Yun Chen, PhD

Assistant Professor

In the Lab of Mechanochemistry And Functional Imaging Applications (MAFIA) , we are currently working on two areas described below.

  1.  Study the effects of long-range and high forces generated by cancer cells on tumor microenvironment.
    Some types of cancer cells can generate higher forces compared to their normal counterparts. The high forces can be transmitted over distance at the order of hundreds of microns. There can be two possible effects: (a) activation of mechanosignaling pathways in cells that are not in the immediate proximity of the cancer cells; and (b) mechanical remodeling of the microenvironment as a result of reorganization of fibrillar ECM proteins  and subsequent changes in the diffusion rate of secreted substances such as cytokines, microRNAs and exosomes. We are looking into how these effects contribute to cancer pathology.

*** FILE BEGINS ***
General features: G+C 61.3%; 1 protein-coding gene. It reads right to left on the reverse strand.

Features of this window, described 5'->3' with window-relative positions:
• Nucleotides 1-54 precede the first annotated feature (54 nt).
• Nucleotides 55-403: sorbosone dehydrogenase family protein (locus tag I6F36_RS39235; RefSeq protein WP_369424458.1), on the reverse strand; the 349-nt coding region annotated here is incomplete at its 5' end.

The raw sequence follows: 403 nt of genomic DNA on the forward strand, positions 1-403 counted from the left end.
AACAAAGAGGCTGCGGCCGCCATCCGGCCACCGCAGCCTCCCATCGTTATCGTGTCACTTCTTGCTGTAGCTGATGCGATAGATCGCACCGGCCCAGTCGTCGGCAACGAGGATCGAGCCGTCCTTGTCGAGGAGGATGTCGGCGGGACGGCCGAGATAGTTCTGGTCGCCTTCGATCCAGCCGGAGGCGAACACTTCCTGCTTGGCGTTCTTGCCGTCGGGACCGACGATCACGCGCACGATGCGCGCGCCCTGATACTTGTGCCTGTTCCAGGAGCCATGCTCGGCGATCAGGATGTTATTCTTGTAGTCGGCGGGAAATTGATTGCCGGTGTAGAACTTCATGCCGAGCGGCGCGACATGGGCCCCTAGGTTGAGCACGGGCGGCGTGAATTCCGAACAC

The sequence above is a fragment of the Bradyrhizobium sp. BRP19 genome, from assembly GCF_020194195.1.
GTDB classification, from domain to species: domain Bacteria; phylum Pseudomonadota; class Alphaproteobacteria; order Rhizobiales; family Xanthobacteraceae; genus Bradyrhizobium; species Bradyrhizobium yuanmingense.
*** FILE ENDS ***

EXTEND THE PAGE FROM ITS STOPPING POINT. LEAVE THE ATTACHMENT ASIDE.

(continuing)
1. Construct physiologically representative organoid systems by mimicking in vivobiophysical characteristics.

In order to have a better representation of physiological conditions,  we use  stereolithography-based 3D bio-printing to fabricate organoid systems that take into account the in vivo biophysical factors such as tension imposed by geometry, ECM organization, rigidity, viscosity of the interstitial fluid, and so on.  Hopefully the pharmaceutical test results derived from such organoid system can better predict the outcomes of clinical trials than the currently prevailing cell culture model systems do.

Yun Chen is interested in developing multi-scale, multi-modal imaging tools to study how mechanics integrates with other biophysical and biochemical factors to sustain normal physiology or to cause pathology.